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U.S. dollar tumbles as Japan signals rate increase

U.S. dollar tumbles as Japan signals rate increase

The U.S. dollar slid yesterday against the yen as hawkish remarks from a Bank of Japan policymaker renewed the possibility of a rate hike, ending a weeklong rout of the Japanese currency, dealers said.
Miyako Suda, one of nine members of the Bank of Japan Policy Board, said the central bank "should consider a policy change without hesitation" if the bank is sure of its statements that the economy is recovering.
"If the timing of the rate hike comes too late, it may trigger major economic swings and price instability," she said in a speech in Saga prefecture in southern Japan.
The U.S. dollar was sharply down at 120.45 yen in Tokyo afternoon trade yesterday, from 121.13 in New York late Wednesday. The euro fell to 156.11 yen from 157.19.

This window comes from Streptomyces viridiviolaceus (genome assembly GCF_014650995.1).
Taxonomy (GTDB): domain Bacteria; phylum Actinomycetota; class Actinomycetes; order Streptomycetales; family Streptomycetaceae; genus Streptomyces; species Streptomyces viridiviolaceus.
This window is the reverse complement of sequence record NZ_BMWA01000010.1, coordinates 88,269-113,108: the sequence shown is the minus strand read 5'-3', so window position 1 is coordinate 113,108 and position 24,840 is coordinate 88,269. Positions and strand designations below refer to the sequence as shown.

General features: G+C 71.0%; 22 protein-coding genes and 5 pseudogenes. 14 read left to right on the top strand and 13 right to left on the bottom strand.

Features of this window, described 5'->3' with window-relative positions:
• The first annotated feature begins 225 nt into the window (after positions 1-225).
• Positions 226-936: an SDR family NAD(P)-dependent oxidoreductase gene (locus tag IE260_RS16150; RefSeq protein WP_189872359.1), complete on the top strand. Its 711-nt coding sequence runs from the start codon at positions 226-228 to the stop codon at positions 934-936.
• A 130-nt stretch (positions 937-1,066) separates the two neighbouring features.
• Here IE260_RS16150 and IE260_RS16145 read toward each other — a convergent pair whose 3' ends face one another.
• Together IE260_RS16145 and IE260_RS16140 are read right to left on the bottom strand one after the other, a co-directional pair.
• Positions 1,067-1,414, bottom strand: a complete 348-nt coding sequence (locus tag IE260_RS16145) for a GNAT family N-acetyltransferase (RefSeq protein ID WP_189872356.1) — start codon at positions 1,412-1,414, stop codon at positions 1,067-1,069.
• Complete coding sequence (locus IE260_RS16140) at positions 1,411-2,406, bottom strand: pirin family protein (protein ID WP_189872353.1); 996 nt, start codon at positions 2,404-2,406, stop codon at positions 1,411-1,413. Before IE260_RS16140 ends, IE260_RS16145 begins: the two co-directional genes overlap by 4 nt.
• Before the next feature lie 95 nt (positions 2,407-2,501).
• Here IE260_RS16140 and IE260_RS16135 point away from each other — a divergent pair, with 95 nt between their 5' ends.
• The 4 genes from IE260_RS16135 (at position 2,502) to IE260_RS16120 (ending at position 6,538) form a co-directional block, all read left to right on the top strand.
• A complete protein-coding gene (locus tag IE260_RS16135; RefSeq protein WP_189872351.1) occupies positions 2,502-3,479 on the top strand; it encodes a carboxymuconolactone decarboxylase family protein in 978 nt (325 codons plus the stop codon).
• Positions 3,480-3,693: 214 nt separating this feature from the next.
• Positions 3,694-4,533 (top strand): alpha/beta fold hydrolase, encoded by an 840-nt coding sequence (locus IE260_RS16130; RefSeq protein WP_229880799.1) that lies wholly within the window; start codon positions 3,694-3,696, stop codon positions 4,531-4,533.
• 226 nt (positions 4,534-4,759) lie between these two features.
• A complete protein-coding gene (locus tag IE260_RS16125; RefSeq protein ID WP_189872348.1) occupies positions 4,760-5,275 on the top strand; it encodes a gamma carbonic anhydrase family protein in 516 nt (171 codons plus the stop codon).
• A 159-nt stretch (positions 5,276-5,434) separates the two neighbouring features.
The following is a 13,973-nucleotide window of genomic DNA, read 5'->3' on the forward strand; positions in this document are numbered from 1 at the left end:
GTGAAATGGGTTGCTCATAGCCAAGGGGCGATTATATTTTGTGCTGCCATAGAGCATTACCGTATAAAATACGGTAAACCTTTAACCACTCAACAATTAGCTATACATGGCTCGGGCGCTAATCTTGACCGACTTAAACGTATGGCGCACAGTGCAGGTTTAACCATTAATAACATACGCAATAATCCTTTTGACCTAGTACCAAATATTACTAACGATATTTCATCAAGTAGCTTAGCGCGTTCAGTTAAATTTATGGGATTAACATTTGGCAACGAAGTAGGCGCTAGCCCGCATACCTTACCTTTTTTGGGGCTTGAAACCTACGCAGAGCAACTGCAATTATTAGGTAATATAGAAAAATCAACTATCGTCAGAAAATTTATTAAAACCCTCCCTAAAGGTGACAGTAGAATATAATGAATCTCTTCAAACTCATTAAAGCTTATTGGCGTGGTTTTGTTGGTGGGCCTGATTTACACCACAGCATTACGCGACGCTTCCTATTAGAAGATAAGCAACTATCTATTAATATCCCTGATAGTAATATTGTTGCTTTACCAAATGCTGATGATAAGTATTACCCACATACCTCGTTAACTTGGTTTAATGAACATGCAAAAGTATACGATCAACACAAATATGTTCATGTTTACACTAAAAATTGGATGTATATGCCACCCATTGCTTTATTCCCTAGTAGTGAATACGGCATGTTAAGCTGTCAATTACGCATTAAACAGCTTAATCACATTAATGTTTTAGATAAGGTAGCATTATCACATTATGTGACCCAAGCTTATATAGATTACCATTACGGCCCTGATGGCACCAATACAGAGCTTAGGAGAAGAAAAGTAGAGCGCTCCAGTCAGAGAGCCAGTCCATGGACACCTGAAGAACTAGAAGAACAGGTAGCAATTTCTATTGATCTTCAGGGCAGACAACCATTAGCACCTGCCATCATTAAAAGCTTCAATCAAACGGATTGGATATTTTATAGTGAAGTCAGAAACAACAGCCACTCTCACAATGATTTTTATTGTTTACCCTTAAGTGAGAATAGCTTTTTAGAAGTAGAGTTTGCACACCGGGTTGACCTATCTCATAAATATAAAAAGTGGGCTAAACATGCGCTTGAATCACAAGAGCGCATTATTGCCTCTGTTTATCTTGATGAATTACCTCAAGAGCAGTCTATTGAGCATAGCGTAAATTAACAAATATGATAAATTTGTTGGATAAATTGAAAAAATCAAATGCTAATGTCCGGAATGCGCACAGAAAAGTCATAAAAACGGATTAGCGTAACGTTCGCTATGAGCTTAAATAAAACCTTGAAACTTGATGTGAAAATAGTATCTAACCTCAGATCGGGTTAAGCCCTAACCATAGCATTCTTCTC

The euro inched down to US$1.2962 here from US$1.2965 dollars in New York.
"The market reacted to Ms. Suda's words of 'policy change without hesitation'," said Hiroshi Sakurai, analyst at Mizuho Investors Securities.
"Some traders are now betting the BOJ would raise rates next month after the expected announcement of strong GDP growth figures for the quarter to December," he said.
Meanwhile, the recent resurgence of the British pound proved short-lived following the release of minutes from the Bank of England's last policy meeting.
The Bank of England's surprise interest rate rise to 5.25 percent earlier this month was decided by a surprisingly tight margin of 5-4, the minutes revealed.
The pound declined to US$1.9670 from US$1.9687 in New York. The British currency had spiked as high as US$1.9900 Tuesday, its highest level against the U.S. dollar since 1992.
The dollar fell to NT$32.80 from NT$32.93.